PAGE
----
Written By: June Bachman ~
3/24/2018 9:00:00 AM
Credit card chargebacks occur for several reasons. However, chargebacks due to fraudulent purchases are a concern of all online retailers. Chargebacks are extremely expensive, as retailers end up losing:
- The monies paid for the goods
- The goods themselves, if they are shipped prior to the chargeback
- Additional fees charged by the credit card processor – up to $100
Here are a few tips to help minimize your chargebacks:
- Be a little cautious of first-time online customers - criminals are always looking for new victims.
- Watch for larger than usual order sizes - because stolen cards or account numbers have a limited life span, crooks need to maximize the sizes of their purchases.
- Look for orders that include several of the same item - having multiples of the same item increases a criminal’s profits.
- Beware of orders made up of “big-ticket” items - these items have maximum resale value and therefore maximum profit potential for criminals.
- Be careful of rush or overnight shipping - crooks want these fraudulently obtained items as soon as possible for the quickest possible resale, and aren’t concerned about extra delivery charges.
- Double check when shipping to an international address - a significant number of fraudulent transactions are shipped to fraudulent cardholders outside the US.
- Watch for transactions with similar account numbers - particularly useful if the account numbers used have been generated using software available on the internet.
- Avoid orders that are shipping to a single address, but transactions placed on multiple cards. – these could involve an account number generated using special software, or even a batch of stolen cards.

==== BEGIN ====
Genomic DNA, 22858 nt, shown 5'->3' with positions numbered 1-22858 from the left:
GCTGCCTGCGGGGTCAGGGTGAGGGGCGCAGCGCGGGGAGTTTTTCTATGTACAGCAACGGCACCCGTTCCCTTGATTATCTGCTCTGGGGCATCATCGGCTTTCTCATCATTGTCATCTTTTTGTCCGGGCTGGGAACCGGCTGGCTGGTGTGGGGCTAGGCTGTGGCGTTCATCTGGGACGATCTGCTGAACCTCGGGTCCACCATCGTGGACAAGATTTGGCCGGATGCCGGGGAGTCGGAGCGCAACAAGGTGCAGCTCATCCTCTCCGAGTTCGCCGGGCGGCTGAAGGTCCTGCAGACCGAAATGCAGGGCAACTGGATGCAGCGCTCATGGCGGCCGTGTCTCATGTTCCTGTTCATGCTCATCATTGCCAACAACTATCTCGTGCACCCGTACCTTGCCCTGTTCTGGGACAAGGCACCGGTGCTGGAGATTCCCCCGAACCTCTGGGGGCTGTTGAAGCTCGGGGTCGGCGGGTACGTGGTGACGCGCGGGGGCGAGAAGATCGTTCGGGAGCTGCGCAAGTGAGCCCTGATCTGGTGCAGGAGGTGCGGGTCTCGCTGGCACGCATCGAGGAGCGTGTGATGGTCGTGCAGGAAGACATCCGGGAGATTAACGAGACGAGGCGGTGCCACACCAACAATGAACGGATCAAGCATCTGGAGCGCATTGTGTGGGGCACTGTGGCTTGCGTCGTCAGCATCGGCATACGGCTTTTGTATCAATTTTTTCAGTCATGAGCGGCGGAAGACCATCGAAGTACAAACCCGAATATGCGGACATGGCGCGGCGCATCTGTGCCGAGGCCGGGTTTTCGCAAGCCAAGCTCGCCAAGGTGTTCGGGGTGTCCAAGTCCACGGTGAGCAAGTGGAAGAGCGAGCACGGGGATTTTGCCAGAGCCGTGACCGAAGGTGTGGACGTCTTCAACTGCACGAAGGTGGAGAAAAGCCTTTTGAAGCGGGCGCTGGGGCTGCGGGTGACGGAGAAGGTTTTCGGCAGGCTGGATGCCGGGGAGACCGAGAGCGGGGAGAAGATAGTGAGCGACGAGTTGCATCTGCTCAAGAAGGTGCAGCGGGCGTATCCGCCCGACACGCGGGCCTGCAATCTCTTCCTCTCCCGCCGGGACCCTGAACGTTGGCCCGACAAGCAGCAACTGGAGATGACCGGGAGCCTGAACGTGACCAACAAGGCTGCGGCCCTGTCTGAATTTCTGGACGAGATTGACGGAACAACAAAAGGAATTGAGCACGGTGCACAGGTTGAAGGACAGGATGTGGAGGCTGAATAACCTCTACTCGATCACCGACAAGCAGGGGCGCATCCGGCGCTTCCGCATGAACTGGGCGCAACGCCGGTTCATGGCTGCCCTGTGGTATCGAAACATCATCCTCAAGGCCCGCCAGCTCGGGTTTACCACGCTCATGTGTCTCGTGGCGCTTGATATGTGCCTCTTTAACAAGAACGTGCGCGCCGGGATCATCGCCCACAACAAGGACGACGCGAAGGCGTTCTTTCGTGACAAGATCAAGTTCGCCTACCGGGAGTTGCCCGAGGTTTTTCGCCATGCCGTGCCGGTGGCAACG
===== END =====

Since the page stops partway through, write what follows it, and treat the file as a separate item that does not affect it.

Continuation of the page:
- Beware of multiple transactions on one card over a very short period of time – these could be an attempt to “run a card” until the account is closed.
- Watch for multiple transactions on one card or a similar card with a single billing address but multiple shipping addresses – these could represent organized activity, rather than one individual at work.
- Watch for online transactions; multiple cards used from a single IP (Internet Protocol) address - more than one or two cards could definitely indicate a fraud scheme.
- Be aware of orders from internet addresses that make use of free email services (gMail, Yahoo Hotmail) - these email services involve no billing relationships and often neither an audit trail nor verification that a legitimate cardholder opened the account
Always utilize the fraud prevention and protection parameters offered through your credit card processor, such as location, volume and transaction limitations. Additionally, prior to shipping items use an address verification – you can always call to confirm the order.